Timeline for Knee Replacement (What to Expect)


Surgery Scheduled with Joshua Hickman, MD

  • Review the information about your surgery at joshuahickmanmd.com
  • Ensure that you have a preoperative appointment scheduled with Dr. Hickman or the physician assistant 1-3 weeks prior to surgery
  • Make a list of all current medications including dosages and times taken. This must be brought to your preoperative appointment.
  • Receive primary care physician clearance for surgery if instructed by Dr. Hickman's office
  • Schedule an appointment with a physical therapist to start physical therapy 3-5 days after surgery. This should be completed before the preoperative appointment. You will be given a physical therapy prescription when you leave the hospital or surgical center.

One to Three Weeks Prior to Surgery

  • Stop all anti-inflammatory medications (Diclofenac, Aleve, Naproxen, Ibuprofen, etc.) one week before surgery.
  • If you are on a blood thinner, contact Dr. Hickman's office or be sure to discuss this at your pre op to determine when it needs to be stopped.
  • Make sure to attend your preoperative appointment with any questions you may have.
  • Notify your physician if you or any family member has a history of previous DVT/blood clot.

Day Before Surgery

  • The hospital or surgery center will call with instructions and arrival time
  • Bring your own loose-fitting clothing for therapy after surgery
  • Nothing to eat or drink after midnight
  • Bring a list of medications including dosages and instructions to the hospital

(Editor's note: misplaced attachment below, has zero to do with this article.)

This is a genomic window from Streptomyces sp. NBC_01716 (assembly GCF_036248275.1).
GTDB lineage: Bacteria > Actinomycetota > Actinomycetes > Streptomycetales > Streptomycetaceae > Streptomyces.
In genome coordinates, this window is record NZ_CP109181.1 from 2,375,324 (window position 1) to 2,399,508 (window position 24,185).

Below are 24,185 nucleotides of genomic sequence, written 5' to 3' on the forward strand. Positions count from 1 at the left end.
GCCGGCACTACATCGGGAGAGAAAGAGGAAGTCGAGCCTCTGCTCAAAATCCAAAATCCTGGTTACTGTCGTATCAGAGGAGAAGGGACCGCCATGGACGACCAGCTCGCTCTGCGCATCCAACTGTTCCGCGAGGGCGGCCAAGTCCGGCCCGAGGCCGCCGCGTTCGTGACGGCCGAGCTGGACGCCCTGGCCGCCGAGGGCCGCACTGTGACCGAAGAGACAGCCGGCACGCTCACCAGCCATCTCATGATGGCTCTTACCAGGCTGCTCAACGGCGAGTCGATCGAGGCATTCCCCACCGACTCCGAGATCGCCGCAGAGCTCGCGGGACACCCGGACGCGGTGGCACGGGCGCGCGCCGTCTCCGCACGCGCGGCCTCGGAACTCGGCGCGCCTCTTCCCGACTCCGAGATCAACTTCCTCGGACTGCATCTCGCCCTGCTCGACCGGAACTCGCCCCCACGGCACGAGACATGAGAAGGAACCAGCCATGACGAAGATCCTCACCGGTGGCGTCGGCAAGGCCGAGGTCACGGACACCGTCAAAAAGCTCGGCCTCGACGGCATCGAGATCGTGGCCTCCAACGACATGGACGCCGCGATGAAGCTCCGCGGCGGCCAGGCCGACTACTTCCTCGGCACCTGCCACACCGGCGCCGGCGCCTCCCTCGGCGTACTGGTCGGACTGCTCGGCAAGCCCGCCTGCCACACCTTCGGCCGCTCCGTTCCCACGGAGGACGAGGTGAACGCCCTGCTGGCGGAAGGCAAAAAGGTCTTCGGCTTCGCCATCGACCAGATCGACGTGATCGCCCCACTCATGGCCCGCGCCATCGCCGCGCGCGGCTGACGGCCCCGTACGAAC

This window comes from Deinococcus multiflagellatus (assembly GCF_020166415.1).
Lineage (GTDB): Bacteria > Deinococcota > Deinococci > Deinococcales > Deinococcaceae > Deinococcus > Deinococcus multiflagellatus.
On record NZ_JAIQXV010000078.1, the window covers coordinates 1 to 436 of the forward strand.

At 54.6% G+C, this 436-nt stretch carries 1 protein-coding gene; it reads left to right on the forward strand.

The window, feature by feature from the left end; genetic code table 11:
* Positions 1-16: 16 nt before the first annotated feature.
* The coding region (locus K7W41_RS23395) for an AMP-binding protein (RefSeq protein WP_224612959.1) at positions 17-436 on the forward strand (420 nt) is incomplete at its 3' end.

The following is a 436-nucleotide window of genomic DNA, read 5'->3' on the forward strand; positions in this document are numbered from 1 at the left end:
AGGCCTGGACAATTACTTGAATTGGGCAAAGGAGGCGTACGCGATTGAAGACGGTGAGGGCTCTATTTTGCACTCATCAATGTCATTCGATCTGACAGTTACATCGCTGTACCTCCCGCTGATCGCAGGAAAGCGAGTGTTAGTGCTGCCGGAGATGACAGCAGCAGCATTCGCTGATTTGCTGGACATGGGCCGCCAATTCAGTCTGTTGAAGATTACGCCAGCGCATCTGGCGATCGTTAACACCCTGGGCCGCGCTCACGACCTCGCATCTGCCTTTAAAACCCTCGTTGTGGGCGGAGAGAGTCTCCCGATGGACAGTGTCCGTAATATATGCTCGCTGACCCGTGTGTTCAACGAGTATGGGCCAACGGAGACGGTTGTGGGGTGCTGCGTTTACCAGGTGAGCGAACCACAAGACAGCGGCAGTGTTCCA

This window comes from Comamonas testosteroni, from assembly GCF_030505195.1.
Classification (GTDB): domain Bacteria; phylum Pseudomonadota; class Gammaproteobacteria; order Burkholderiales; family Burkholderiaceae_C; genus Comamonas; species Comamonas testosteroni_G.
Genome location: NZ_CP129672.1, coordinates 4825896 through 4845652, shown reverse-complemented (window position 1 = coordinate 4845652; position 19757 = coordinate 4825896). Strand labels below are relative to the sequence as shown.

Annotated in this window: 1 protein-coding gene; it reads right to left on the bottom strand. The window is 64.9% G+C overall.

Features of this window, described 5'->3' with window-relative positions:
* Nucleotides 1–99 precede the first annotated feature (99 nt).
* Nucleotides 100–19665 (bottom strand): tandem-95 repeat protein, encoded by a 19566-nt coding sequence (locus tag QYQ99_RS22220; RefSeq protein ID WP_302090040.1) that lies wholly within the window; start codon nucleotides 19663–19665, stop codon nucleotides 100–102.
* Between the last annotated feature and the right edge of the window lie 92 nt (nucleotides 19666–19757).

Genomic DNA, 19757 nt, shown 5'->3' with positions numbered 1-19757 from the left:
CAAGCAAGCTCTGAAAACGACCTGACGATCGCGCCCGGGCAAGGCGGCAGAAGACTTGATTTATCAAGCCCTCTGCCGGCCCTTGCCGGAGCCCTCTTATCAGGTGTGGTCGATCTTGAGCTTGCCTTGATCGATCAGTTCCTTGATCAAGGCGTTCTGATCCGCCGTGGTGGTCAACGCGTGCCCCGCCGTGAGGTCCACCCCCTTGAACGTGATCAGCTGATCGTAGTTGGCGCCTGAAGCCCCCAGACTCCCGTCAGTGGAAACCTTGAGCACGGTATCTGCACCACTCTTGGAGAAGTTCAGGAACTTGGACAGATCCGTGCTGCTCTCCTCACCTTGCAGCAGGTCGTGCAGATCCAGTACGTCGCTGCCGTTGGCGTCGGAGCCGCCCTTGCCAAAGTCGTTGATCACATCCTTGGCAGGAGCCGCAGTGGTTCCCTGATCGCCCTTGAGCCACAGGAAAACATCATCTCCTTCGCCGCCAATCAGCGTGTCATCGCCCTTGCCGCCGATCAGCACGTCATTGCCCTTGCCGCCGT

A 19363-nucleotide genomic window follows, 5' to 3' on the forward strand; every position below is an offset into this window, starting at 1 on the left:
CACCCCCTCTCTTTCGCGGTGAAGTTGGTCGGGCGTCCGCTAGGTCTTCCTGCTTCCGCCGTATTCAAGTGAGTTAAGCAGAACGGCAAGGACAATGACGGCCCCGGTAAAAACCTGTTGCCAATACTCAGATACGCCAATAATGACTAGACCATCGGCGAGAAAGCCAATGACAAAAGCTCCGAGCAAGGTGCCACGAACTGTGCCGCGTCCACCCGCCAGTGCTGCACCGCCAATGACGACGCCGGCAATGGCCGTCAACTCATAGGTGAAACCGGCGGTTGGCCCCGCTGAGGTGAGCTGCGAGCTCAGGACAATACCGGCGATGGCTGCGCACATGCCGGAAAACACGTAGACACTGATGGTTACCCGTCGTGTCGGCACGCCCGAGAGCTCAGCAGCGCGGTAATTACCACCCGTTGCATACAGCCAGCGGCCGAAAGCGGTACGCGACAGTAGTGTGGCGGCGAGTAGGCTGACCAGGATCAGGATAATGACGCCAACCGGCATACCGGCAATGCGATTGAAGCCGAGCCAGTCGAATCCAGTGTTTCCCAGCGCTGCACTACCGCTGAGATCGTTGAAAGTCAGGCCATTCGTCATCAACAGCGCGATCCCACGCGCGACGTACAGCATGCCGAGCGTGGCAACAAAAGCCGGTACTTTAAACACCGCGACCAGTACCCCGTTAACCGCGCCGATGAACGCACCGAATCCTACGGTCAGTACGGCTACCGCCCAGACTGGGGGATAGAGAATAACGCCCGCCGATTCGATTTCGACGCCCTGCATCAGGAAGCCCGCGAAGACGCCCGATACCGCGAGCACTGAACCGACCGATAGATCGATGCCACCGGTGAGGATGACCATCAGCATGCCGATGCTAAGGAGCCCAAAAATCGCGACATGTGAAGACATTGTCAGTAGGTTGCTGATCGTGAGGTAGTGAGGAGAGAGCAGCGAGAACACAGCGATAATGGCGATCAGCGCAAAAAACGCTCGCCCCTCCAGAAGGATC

• If you use a CPAP machine, bring it with you to the hospital
  • Scrub your knee and entire leg with the scrub brush given to you at your preoperative appointment. This is to be done the night before and morning of surgery.

Day of Surgery

  • Upon arrival to the hospital or surgery center, you will have labs drawn and an IV placed
  • IV antibiotics will be given 30 minutes prior to surgery to decrease the risk of infection.
  • Before surgery, you will receive a nerve block, which significantly decreases pain after surgery
  • You will be given spinal anesthesia (we work to perfect the optimal anesthesia and pain control as well as decrease nausea)
  • You will be given minimal sedation to relax and sleep through the surgery but no tube will be placed down your throat, you will breathe on your own during surgery
  • Surgery time is approximately 60-90 minutes.
  • We will wear special suits and practice sterile techniques in an effort to prevent infection
  • A small incision is made to preserve muscle
  • The implant will perfectly match your anatomy and will allow for normal function and motion
  • A bandage and ice will be placed on your knee
  • You will be in the recovery room for approximately 45 minutes
  • Specialized nurses trained in joint replacement recovery will welcome you to the floor. Our staff takes pride in serving your needs and routinely is ranked at the highest level of quality care
  • Your diet will consist of solid foods and you will have several menu choices
  • There are no restrictions on light to normal activities
  • Important Tasks on Day 1:
    • Sit up in bed, eat regular food, and drink
    • Urinate on your own (if not within 4 hours of arrival on floor, notify the nurse)
    • Deep breathe
    • Stand and get out of bed with staff assistance
    • Walk the halls with assistance

First Day After Surgery

  • Your dressing will be changed
  • You will have physical therapy in the morning and afternoon
  • An occupational therapist will discuss issues including driving, getting in and out of vehicles, getting dressed, and other helpful home tips